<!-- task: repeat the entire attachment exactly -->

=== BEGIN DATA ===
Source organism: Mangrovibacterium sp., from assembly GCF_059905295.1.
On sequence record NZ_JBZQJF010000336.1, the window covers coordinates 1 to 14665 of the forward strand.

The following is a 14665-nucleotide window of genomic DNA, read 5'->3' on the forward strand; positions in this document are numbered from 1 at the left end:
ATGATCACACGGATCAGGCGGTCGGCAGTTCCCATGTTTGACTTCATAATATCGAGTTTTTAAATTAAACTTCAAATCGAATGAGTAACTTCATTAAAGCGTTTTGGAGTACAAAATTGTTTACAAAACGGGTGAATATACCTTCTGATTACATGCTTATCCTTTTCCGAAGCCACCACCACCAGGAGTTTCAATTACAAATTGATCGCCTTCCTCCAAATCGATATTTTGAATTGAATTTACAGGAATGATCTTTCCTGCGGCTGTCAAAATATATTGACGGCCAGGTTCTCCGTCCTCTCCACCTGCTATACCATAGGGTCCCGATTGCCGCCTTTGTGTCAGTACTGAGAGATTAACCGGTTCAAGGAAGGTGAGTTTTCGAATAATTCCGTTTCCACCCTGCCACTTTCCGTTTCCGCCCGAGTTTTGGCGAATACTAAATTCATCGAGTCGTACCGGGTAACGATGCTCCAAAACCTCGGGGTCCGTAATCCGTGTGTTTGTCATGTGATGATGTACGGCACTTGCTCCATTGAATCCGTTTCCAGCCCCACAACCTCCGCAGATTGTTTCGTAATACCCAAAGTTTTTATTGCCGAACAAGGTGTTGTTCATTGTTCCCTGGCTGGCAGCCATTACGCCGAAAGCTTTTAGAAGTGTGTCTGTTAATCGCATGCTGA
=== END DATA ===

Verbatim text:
Source organism: Mangrovibacterium sp., from assembly GCF_059905295.1.
On sequence record NZ_JBZQJF010000336.1, the window covers coordinates 1 to 14665 of the forward strand.

The following is a 14665-nucleotide window of genomic DNA, read 5'->3' on the forward strand; positions in this document are numbered from 1 at the left end:
ATGATCACACGGATCAGGCGGTCGGCAGTTCCCATGTTTGACTTCATAATATCGAGTTTTTAAATTAAACTTCAAATCGAATGAGTAACTTCATTAAAGCGTTTTGGAGTACAAAATTGTTTACAAAACGGGTGAATATACCTTCTGATTACATGCTTATCCTTTTCCGAAGCCACCACCACCAGGAGTTTCAATTACAAATTGATCGCCTTCCTCCAAATCGATATTTTGAATTGAATTTACAGGAATGATCTTTCCTGCGGCTGTCAAAATATATTGACGGCCAGGTTCTCCGTCCTCTCCACCTGCTATACCATAGGGTCCCGATTGCCGCCTTTGTGTCAGTACTGAGAGATTAACCGGTTCAAGGAAGGTGAGTTTTCGAATAATTCCGTTTCCACCCTGCCACTTTCCGTTTCCGCCCGAGTTTTGGCGAATACTAAATTCATCGAGTCGTACCGGGTAACGATGCTCCAAAACCTCGGGGTCCGTAATCCGTGTGTTTGTCATGTGATGATGTACGGCACTTGCTCCATTGAATCCGTTTCCAGCCCCACAACCTCCGCAGATTGTTTCGTAATACCCAAAGTTTTTATTGCCGAACAAGGTGTTGTTCATTGTTCCCTGGCTGGCAGCCATTACGCCGAAAGCTTTTAGAAGTGTGTCTGTTAATCGCATGCTGA